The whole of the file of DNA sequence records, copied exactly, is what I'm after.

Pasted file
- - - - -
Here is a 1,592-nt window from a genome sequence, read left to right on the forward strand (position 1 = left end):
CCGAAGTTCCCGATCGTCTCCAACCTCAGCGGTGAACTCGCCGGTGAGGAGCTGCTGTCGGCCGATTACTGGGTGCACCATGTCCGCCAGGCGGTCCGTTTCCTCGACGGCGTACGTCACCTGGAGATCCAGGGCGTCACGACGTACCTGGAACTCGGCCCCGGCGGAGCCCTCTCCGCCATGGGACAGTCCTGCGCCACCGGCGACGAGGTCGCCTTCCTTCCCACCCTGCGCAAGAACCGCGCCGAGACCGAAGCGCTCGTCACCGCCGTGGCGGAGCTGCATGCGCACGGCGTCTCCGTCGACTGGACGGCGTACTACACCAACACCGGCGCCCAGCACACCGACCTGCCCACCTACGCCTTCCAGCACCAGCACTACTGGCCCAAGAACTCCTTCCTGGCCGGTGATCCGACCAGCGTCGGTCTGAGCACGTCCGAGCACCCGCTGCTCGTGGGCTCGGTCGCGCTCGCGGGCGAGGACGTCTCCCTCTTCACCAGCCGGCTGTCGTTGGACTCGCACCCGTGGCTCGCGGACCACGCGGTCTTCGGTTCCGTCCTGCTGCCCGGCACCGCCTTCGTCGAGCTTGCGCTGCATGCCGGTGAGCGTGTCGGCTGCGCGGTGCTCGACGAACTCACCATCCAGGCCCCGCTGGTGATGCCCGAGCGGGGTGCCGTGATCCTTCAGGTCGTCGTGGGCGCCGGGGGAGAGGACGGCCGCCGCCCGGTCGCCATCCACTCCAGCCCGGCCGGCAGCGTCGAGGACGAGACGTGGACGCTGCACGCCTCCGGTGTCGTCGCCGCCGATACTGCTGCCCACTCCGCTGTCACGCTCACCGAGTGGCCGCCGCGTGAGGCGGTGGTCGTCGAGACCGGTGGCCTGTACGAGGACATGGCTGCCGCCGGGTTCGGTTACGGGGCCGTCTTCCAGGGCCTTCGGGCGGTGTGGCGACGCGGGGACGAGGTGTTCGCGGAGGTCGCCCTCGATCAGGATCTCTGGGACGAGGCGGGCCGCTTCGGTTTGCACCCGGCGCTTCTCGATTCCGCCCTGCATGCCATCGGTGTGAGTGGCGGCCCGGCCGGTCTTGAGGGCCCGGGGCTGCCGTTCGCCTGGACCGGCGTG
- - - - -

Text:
Here is a 1,592-nt window from a genome sequence, read left to right on the forward strand (position 1 = left end):
CCGAAGTTCCCGATCGTCTCCAACCTCAGCGGTGAACTCGCCGGTGAGGAGCTGCTGTCGGCCGATTACTGGGTGCACCATGTCCGCCAGGCGGTCCGTTTCCTCGACGGCGTACGTCACCTGGAGATCCAGGGCGTCACGACGTACCTGGAACTCGGCCCCGGCGGAGCCCTCTCCGCCATGGGACAGTCCTGCGCCACCGGCGACGAGGTCGCCTTCCTTCCCACCCTGCGCAAGAACCGCGCCGAGACCGAAGCGCTCGTCACCGCCGTGGCGGAGCTGCATGCGCACGGCGTCTCCGTCGACTGGACGGCGTACTACACCAACACCGGCGCCCAGCACACCGACCTGCCCACCTACGCCTTCCAGCACCAGCACTACTGGCCCAAGAACTCCTTCCTGGCCGGTGATCCGACCAGCGTCGGTCTGAGCACGTCCGAGCACCCGCTGCTCGTGGGCTCGGTCGCGCTCGCGGGCGAGGACGTCTCCCTCTTCACCAGCCGGCTGTCGTTGGACTCGCACCCGTGGCTCGCGGACCACGCGGTCTTCGGTTCCGTCCTGCTGCCCGGCACCGCCTTCGTCGAGCTTGCGCTGCATGCCGGTGAGCGTGTCGGCTGCGCGGTGCTCGACGAACTCACCATCCAGGCCCCGCTGGTGATGCCCGAGCGGGGTGCCGTGATCCTTCAGGTCGTCGTGGGCGCCGGGGGAGAGGACGGCCGCCGCCCGGTCGCCATCCACTCCAGCCCGGCCGGCAGCGTCGAGGACGAGACGTGGACGCTGCACGCCTCCGGTGTCGTCGCCGCCGATACTGCTGCCCACTCCGCTGTCACGCTCACCGAGTGGCCGCCGCGTGAGGCGGTGGTCGTCGAGACCGGTGGCCTGTACGAGGACATGGCTGCCGCCGGGTTCGGTTACGGGGCCGTCTTCCAGGGCCTTCGGGCGGTGTGGCGACGCGGGGACGAGGTGTTCGCGGAGGTCGCCCTCGATCAGGATCTCTGGGACGAGGCGGGCCGCTTCGGTTTGCACCCGGCGCTTCTCGATTCCGCCCTGCATGCCATCGGTGTGAGTGGCGGCCCGGCCGGTCTTGAGGGCCCGGGGCTGCCGTTCGCCTGGACCGGCGTG